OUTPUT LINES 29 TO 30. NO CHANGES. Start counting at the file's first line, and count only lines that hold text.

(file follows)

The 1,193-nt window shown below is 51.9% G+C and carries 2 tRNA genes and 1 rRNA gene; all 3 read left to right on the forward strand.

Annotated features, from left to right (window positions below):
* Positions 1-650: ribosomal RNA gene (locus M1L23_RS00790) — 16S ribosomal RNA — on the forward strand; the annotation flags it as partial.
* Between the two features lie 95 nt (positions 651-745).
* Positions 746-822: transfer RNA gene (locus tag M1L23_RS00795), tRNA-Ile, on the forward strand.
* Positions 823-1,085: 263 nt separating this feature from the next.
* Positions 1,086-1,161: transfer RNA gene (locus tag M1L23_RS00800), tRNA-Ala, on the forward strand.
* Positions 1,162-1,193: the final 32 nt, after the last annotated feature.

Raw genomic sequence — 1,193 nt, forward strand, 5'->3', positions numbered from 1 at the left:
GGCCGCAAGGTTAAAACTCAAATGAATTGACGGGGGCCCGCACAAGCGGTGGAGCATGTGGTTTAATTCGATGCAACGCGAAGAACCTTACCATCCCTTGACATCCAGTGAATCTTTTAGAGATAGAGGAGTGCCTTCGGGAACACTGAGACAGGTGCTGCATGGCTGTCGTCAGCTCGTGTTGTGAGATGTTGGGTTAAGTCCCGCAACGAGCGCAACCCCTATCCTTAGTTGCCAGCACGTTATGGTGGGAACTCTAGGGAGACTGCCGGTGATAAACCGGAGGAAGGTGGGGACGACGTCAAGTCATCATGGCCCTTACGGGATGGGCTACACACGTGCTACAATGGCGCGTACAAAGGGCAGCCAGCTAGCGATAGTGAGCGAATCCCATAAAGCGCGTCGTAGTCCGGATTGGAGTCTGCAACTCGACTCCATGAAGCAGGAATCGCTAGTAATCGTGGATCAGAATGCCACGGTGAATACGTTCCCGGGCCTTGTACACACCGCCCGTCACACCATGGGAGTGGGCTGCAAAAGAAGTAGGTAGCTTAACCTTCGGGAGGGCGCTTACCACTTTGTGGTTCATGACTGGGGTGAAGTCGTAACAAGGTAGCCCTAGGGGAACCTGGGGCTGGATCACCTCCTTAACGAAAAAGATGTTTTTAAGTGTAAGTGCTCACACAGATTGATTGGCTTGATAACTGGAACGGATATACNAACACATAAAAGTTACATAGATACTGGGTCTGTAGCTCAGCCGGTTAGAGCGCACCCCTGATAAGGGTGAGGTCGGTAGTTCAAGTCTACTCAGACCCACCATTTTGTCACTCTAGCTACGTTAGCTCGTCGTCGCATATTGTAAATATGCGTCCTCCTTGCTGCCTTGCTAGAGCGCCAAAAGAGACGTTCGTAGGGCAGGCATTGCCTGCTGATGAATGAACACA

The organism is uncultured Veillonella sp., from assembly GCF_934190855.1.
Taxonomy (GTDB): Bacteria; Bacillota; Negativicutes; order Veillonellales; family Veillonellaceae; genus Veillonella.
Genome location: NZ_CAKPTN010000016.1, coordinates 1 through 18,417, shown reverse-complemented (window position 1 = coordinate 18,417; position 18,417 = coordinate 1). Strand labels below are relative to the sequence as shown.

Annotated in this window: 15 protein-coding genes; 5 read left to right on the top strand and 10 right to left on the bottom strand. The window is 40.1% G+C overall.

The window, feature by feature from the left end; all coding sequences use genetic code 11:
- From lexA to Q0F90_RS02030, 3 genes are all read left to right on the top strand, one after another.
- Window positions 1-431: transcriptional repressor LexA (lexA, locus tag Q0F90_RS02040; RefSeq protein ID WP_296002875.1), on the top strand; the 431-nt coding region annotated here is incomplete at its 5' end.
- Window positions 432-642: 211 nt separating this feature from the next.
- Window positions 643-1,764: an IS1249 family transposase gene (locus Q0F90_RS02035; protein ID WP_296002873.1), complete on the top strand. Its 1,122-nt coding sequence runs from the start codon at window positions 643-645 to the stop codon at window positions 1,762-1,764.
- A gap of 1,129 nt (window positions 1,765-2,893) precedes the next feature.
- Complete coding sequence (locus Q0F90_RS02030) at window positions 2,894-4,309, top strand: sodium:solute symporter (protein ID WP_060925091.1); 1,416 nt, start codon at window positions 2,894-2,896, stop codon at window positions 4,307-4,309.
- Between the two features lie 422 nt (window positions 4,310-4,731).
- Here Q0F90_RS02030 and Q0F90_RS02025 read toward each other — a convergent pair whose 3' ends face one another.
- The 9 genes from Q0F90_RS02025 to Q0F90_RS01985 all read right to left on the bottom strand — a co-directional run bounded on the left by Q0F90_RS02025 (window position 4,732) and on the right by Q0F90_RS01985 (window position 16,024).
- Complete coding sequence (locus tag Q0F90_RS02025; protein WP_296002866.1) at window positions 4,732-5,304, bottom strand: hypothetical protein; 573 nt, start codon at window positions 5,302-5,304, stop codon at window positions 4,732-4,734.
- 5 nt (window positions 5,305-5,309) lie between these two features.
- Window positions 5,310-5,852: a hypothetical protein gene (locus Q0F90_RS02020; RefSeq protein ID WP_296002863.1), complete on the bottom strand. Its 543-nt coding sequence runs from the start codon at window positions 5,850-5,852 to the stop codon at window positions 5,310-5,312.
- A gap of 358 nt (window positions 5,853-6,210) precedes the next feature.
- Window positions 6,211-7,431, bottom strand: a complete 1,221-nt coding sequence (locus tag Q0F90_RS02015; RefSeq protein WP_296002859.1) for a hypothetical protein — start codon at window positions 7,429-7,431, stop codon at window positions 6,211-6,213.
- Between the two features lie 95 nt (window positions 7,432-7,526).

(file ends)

- Window positions 6,211-7,431, bottom strand: a complete 1,221-nt coding sequence (locus tag Q0F90_RS02015; RefSeq protein WP_296002859.1) for a hypothetical protein — start codon at window positions 7,429-7,431, stop codon at window positions 6,211-6,213.
- Between the two features lie 95 nt (window positions 7,432-7,526).